CinemaDave (cinemadave) wrote,
CinemaDave
cinemadave

Quartet of Horror Classics

As the Halloween approaches, Hollywood has been
releasing a series of horror movie remakes of
exploitation flicks from the 1970s. Recently,
Nicholas Cage produced and starred in "The Wicker
Man," a remake of a cult flick from thirty five years ago.
Suffice to say, the politically correct remake lacks
the soul, the intelligence and therefore the dread of
the original motion picture.

To preserve the impact of pity and fear,
it is best not to know much about "The Wicker Man"
before seeing it. It is safe to say that the film
stars Edward Woodward, Britt Ekland, Diane Cilento,
Ingrid Pitt and Christopher Lee as Lord Summerisle,
a charming baritone in love with his culture. The
late Paul Giovani provided a musical score gleaned
from the wicca oral traditions. The butcher, the
baker and the candlestick maker put in appearances
and give the film a satirical and stereotypical tone,
much like Pinnochio join the circus and watching
his playmates become donkeys – you can party all you want,
but sometimes there are dues to pay in the morning.

I have a list of four horror movies that creeped me
out as an adult. Two of these four movies are "Night of
the Living Dead" and the original "The Wicker Man."
My buddy Loree told me one day how funny she found
"Night of the Living Dead" and I offered her my DVD of
"The Wicker Man." When she gave the DVD back, she
would not talk about the film with me. She had a
stunned look and all Loree kept saying to me was,
“Weird.”

Directed by Brian de Palma from Stephen King's first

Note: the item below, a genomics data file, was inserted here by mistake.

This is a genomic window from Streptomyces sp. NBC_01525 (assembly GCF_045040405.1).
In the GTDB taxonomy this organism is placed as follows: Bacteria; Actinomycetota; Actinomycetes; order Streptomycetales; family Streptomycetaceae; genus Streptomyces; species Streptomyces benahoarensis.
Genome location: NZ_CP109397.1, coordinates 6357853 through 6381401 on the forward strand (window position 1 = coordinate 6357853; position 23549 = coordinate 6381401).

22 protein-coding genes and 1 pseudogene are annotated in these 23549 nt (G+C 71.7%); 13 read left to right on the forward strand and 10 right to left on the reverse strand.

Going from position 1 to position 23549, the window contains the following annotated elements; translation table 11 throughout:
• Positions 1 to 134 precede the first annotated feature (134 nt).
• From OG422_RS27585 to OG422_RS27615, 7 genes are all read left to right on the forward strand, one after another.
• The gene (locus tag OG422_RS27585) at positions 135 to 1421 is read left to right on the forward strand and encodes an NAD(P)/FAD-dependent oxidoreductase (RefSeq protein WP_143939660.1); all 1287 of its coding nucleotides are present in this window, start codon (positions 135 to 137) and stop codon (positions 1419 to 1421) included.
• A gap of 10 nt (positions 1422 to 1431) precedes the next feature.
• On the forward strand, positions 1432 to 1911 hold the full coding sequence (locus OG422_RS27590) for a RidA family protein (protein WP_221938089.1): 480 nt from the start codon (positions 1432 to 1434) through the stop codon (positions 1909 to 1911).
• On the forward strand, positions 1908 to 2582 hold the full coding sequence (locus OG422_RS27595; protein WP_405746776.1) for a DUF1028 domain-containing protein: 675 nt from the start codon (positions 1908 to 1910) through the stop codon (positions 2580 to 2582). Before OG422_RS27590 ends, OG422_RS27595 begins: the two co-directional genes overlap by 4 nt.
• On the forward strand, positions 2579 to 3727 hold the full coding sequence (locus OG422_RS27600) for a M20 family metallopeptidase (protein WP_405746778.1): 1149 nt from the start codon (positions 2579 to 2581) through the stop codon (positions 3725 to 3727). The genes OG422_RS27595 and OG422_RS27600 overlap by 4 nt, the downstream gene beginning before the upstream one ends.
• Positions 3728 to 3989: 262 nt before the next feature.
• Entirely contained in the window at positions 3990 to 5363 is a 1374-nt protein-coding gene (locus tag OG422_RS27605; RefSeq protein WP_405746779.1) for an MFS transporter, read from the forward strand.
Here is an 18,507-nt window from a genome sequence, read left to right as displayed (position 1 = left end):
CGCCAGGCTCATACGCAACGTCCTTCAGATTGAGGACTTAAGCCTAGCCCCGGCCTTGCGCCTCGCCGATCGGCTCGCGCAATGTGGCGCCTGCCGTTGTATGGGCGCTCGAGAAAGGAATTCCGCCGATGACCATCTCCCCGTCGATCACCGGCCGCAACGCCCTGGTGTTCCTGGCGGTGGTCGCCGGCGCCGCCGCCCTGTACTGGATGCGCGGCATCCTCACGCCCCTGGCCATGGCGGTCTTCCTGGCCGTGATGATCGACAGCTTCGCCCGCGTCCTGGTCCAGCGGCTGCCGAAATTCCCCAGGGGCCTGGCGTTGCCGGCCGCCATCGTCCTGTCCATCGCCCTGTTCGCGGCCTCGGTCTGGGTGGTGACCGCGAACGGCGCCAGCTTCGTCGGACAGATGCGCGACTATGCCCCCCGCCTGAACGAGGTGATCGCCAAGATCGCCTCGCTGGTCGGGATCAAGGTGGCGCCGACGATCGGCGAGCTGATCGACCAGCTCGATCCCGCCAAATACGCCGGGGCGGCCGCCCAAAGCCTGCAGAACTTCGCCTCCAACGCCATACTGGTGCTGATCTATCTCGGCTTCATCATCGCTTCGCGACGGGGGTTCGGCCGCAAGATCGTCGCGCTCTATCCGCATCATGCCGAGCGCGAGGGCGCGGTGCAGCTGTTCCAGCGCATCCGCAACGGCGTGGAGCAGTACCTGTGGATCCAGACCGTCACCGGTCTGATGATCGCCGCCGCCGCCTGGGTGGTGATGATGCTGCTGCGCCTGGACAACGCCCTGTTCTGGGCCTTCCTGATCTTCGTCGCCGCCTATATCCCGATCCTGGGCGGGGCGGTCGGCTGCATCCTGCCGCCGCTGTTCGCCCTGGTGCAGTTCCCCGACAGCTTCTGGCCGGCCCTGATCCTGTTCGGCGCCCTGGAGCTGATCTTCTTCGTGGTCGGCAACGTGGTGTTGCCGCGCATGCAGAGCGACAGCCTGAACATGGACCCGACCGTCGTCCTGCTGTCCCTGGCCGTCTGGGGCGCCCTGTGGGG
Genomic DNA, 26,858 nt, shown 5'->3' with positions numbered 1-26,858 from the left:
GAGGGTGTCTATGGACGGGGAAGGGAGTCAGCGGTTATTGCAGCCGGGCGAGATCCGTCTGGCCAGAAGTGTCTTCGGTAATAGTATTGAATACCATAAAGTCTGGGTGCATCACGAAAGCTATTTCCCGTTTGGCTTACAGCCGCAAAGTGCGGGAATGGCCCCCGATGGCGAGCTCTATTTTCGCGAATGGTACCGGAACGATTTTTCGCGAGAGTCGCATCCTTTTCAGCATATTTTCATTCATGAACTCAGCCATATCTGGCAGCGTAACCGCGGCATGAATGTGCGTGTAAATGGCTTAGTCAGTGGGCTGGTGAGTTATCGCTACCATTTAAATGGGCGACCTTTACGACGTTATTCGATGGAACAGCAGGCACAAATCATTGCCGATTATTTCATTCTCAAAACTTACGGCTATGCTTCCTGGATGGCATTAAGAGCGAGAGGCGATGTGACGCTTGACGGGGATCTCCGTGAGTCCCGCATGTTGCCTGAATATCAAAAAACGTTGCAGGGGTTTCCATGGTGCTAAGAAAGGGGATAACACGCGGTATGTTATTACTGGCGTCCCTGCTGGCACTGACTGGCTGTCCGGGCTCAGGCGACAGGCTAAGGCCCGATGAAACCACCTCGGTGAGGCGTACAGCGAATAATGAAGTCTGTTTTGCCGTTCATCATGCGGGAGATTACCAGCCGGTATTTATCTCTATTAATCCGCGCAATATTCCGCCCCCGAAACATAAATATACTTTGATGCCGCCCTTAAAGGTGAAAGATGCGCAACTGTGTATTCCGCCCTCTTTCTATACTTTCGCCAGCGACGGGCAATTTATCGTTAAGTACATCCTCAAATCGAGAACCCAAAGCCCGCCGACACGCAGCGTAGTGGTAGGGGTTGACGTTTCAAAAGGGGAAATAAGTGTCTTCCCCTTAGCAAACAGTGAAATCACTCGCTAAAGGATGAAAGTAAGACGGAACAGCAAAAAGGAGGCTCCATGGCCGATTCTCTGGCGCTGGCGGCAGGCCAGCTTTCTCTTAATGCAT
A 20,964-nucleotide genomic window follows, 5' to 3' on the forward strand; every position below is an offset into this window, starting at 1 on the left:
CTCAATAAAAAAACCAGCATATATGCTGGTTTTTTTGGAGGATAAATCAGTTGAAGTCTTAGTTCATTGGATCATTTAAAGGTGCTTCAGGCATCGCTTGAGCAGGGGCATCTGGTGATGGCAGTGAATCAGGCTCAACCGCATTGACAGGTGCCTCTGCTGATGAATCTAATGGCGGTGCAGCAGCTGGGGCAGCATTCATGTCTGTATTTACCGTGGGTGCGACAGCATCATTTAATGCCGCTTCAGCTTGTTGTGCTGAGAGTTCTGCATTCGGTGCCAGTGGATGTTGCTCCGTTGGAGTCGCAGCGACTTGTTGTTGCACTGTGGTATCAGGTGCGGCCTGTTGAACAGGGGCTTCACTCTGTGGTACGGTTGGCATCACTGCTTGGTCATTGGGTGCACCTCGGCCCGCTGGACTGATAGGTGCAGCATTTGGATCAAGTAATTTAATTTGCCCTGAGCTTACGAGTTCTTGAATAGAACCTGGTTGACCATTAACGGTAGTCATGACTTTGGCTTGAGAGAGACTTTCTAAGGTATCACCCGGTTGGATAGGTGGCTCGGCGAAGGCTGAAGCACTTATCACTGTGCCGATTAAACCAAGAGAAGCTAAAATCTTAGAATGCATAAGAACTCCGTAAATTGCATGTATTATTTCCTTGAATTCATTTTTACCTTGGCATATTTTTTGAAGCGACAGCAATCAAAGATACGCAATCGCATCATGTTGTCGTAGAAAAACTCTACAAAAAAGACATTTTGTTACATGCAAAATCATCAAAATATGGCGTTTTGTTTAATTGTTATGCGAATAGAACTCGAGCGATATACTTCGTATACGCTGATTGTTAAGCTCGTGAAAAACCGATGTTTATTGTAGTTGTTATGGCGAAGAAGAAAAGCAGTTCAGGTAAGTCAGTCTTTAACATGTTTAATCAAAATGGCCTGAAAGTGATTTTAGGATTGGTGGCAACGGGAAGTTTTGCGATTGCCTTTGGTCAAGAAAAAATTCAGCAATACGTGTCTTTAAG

book, "Carrie" kept me awake until three in the
morning one Friday night. Oscar nominated Sissy Spacek
portrayed the victimized Carrie White, a repressed
daughter of a religious fanatic mother (Piper Laurie, also Oscar nominated)
and social punching bag to the student body of her high
school. After an embarrassing incident in the girl's
shower, a guidance counselor (Betty Buckley) attempts
to make things better for crazy Carrie. The
counseling by bureaucratic decree goes awry and
actually empowers classroom bullies (John Travolta,
Nancy Allen) to torment poor Carrie even further.
Unknown to her tormentors, Carrie White has
telekinesis and can move objects with her mind. Like
any meek animal that is cornered, Carrie's primal
defense mechanism explodes with Sodom and Gommorah
fury upon her environment.

Upon retrospect, "Night of the Living Dead" "The
Wicker Man" and "Carrie" features individuals who
are trapped in a situation in which they can not get
out. Many of these people attempt to pursue nobler
motives, which painfully leads to their doom. The one
common element that the actors Sissy Spacek, Edward
Woodward and Duane Jones have in common is their empathetic
performances that lures their audience to their
perspective of the drama. Bruce Willis did this so well in "The Sixth Sense,"
even though Haley Joel Osment earned most of the kudos. "The Sixth Sense"
completes my quartet of memorable horror movies.

There are iconic monsters who are just fun; "Frankenstein Monster," "The Wolf Man,"
"Freddy Krueger," and "Jason Voorhees" spring to mind. However the horror quartet
of "Night of the Living Dead," "The Wicker Man," "Carrie" and "The Sixth Sense"
are pure horror movies that dig deeper into one's psychological nightmare.

Why did "Night of the Living Dead," "The Wicker Man," "Carrie" and "The Sixth Sense"
creep me out so much? One common factor when viewing these four movies,
I saw each of these movies late at night and I was alone. http://www.deerfieldbeachobserver.com/f/Front_Page_9-28-06.pdf
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